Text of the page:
By Tomáš Tengely-Evans
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Anti-fascists challenge gathering of Hungarian Nazi party Jobbik in London

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Issue 2595
Jobbik were forced to hold their meeting in the Millennium Hotel after Kings College London pulled the plug on their original venue
Jobbik were forced to hold their meeting in the Millennium Hotel after King’s College London pulled the plug on their original venue (Pic: Guy Smallman)

Chants of “Never again” rang out in front of the Millennium Hotel in west London as around 100 anti-fascists protested against a Jobbik meeting on Friday night.

The Hungarian fascist organisation had originally tried to organise a meeting with its leader Gabor Vona at King’s College London. But opposition forced management to pull the plug on the meeting at the last minute. 

Weyman Bennett from Unite Against Fascism (UAF) said, “Jobbik is not a normal organisation. Its Hungarian Guard was based on the Arrow Cross of the 1940s, an organisation that lined up Jewish people on the Danube River and shot them. 

“And we will not stay silent as Hungarian fascists try to rebuild monuments to them.”

Jobbik is trying to drum up support among Hungarians living in Britain ahead of parliamentary elections in the country on 8 April.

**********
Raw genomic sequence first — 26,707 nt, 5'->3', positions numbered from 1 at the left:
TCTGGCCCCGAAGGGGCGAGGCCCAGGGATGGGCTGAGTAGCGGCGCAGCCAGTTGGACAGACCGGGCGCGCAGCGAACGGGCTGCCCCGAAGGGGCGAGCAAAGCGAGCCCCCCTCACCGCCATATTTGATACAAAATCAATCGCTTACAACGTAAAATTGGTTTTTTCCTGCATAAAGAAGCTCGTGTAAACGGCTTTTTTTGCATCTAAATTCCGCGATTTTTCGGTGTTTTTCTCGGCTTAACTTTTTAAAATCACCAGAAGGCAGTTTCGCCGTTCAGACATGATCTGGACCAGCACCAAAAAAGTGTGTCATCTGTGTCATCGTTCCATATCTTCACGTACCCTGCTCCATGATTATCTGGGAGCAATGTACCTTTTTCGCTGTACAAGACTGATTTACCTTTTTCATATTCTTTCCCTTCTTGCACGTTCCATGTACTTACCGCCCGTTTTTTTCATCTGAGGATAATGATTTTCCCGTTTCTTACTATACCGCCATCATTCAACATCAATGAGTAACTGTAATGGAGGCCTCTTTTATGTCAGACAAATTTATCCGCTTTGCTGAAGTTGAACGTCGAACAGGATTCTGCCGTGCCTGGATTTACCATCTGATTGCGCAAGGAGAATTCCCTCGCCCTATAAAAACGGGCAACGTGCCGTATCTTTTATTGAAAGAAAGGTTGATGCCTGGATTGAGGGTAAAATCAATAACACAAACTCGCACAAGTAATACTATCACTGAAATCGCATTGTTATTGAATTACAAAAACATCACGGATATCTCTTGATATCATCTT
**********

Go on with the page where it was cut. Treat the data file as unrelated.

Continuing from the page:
Around 80 turned up to their meeting in the Millennium Hotel.  

Beata, a Hungarian living in London, joined the protest organised by UAF. “I was invited to go to the meeting by one of my friends who’s unfortunately a fan of Jobbik,” she told Socialist Worker. “But I saw that there was a counter protest outside and would rather be here. 

“They have become more chameleon lately, it’s still unacceptable because they’re hiding their real face.”

Jobbik is already the third largest party in the Hungarian parliament. And the latest opinion polls shows that it is likely to overtake the Labour-type MSZP, which remains discredited for capitulating to free market shock therapy in the 2000s, to become the official opposition.


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They have been boosted by the racist policies of prime minister Victor Orban’s right wing Fidesz party. He has whipped up antisemitism, railing against the influence of US banker George Soros, and turned to scapegoating Muslims in the wake of the refugee crisis. 

This has provided fertile ground for Jobbik, which initially grew after the financial crisis of 2007 that smashed a deeply indebted middle class. And Orban’s turn further to the right has allowed Jobbik to appear more respectable—at the same time as building a movement on the streets. 

The authorities disbanded the Hungarian Guard, Jobbik’s paramilitary wing that was led by Vona, in 2009 but that hasn’t stopped them.

Beata said, “There was a gathering of the Hungarian Guard, they went to the really poor countryside and they threatened the Roma people. 

“And they are homophobic as well and want to stop Pride in Hungary.”

That’s why it’s important that the Roma Council in the capital Budapest has joined the call-out for demonstrations against racism on 17 March. The authorities are trying to block it and it will be small, but it’s an important step. 

Hungary is a sharp warning of what happens when racism is allowed to go unchallenged. And the consequences when there isn’t a left alternative to both free market liberalism and the racist right.

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